Former Congolese rebel leader Bosco Ntaganda has pleaded not guilty to all charges at the start of his war crimes trial at the International Criminal Court (ICC) at The Hague.
The 18 charges include murder, rape and the recruitment of child soldiers.
More than 2,000 victims have been cleared to take part in the trial, including former child soldiers who will be called as witnesses.
Gen Ntaganda fought for different rebel groups as well as the Congolese army.
He stood in the dock, with his signature pencil moustache, making his not guilty plea in a barely audible voice, reports the BBC’s Anna Holligan from court.
The start of the trial was a historic moment for international justice and for the Democratic Republic of Congo, in what is the biggest and most complex case in the ICC’s history, our correspondent adds.
The 41-year-old is accused of killing at least 800 civilians during separate attacks on a number of villages between 2002 and 2003.
He is also accused of raping girl soldiers and keeping them as sex slaves.
In 2013, he handed himself in at the US embassy in the Rwandan capital, Kigali.
He had evaded capture for seven years after the ICC first issued warrants for his arrest.
Bosco Ntaganda was part of the Union of Congolese Patriots rebel group, led by Thomas Lubanga who in 2014 became the only person convicted by the ICC.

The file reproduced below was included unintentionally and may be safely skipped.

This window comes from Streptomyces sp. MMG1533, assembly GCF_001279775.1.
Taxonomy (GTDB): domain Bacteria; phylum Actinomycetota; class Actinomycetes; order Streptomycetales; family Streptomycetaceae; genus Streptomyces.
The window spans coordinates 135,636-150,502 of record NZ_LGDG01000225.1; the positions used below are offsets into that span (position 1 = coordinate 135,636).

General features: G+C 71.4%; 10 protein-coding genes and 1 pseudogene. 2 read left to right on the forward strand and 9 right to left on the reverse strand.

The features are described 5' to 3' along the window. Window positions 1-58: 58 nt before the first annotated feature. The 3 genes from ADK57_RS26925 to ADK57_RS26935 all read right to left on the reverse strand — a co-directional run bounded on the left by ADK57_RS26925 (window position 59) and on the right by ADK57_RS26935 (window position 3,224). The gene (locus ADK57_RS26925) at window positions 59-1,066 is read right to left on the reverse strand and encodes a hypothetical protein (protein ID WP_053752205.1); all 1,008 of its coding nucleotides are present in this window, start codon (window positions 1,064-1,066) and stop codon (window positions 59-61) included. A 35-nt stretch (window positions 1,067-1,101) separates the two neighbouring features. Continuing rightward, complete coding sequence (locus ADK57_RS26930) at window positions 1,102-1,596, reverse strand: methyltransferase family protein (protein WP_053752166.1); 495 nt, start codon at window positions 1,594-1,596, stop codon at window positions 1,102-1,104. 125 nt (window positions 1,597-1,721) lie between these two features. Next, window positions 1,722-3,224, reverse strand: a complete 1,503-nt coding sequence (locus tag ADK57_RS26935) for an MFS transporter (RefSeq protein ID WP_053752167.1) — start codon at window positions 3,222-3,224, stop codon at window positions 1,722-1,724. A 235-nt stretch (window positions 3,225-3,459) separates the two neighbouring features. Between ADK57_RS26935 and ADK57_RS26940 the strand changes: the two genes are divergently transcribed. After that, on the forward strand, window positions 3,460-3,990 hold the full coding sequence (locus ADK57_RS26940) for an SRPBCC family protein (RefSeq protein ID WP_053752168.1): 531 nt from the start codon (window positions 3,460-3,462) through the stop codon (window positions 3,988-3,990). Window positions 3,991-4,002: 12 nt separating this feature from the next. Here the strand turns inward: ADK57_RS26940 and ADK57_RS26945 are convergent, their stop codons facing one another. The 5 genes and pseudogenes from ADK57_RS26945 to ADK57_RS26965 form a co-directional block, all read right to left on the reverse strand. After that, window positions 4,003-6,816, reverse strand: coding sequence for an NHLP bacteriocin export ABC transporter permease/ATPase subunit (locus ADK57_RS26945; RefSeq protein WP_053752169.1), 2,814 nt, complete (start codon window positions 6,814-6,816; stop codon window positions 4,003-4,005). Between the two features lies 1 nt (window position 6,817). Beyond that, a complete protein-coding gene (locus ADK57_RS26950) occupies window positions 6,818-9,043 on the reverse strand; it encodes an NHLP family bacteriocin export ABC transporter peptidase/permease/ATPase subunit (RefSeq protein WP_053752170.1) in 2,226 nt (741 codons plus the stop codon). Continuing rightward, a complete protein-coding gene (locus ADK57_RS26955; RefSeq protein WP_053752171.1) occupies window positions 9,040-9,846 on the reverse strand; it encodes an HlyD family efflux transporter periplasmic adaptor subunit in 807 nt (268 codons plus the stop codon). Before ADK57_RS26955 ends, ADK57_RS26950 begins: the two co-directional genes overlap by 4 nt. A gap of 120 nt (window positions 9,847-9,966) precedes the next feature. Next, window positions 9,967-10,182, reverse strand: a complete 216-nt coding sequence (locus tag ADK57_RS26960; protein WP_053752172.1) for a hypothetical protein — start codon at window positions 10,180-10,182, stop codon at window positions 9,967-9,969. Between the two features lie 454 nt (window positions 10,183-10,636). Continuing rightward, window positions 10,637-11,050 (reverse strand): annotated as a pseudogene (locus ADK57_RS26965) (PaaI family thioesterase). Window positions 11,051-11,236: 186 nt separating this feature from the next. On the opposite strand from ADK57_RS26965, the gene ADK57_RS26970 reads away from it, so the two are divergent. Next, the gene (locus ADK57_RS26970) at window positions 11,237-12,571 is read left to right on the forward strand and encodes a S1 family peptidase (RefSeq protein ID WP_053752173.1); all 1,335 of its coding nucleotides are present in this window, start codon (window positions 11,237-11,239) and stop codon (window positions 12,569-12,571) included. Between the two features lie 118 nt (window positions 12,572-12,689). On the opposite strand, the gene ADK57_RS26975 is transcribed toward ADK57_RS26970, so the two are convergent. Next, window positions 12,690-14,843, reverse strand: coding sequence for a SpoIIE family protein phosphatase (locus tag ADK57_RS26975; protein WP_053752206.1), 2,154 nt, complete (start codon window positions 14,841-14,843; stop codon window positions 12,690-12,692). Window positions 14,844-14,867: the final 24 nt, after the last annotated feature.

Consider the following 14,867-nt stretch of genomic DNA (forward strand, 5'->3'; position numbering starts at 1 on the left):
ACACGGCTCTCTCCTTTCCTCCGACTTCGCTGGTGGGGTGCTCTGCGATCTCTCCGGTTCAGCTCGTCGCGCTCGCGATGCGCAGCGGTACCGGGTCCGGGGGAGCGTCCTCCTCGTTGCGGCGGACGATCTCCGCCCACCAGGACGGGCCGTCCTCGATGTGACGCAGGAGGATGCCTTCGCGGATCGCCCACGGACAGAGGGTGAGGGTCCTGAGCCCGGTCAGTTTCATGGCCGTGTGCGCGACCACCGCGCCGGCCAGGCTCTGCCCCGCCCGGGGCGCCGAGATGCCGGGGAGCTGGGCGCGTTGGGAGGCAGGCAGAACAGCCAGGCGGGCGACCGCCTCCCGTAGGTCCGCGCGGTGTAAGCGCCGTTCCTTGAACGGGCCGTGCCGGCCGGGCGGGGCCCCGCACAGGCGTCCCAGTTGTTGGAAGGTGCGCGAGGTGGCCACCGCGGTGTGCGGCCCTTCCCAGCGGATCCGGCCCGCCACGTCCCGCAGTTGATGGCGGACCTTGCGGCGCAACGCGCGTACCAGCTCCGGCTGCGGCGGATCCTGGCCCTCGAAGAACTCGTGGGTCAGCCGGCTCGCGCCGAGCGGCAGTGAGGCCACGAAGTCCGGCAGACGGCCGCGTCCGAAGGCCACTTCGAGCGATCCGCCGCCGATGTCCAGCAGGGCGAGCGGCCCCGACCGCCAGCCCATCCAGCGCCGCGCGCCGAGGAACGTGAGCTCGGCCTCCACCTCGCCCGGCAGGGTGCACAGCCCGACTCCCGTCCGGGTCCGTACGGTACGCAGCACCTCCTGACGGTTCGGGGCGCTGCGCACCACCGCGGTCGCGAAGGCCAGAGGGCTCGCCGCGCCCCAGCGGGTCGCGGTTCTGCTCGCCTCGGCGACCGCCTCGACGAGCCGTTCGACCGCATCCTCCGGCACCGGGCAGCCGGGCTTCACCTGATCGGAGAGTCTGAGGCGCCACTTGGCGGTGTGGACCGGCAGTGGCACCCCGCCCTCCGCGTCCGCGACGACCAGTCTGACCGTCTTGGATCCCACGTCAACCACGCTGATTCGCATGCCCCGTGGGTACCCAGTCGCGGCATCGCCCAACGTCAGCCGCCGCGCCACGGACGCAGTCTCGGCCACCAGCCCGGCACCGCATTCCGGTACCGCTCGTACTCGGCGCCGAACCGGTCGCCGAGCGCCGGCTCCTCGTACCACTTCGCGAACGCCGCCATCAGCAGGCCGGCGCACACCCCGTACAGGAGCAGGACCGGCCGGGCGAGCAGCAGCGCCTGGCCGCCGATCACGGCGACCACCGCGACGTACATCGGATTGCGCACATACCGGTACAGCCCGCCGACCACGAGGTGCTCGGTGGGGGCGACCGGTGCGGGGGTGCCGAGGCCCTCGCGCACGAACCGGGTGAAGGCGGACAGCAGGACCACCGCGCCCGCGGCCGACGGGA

Gen Ntaganda was one of the leaders of the M23 rebel movement, which had fought government troops until signing a peace deal in 2013.
Eastern DR Congo has suffered two decades of violence linked to ethnic rivalries and competition for the control of the area’s rich mineral resources.
The unrest began when some of the ethnic Hutu militants accused of the 1994 genocide in Rwanda fled into DR Congo.
Who is Bosco Ntaganda?
- Born in 1973 in Rwanda
- Fled to DR Congo as a teenager after attacks on fellow ethnic Tutsis
- At 17, he begins his fighting days – alternating between being a rebel and a soldier, in both Rwanda and DR Congo
- In 2006, indicted by the ICC for allegedly recruiting child soldiers in Ituri
- In 2009, he is integrated into the Congolese national army and made a general
- In 2012, he defects from the army, sparking a new rebellion which forces 800,000 from their homes
- In March 2013, hands himself in to US embassy in Kigali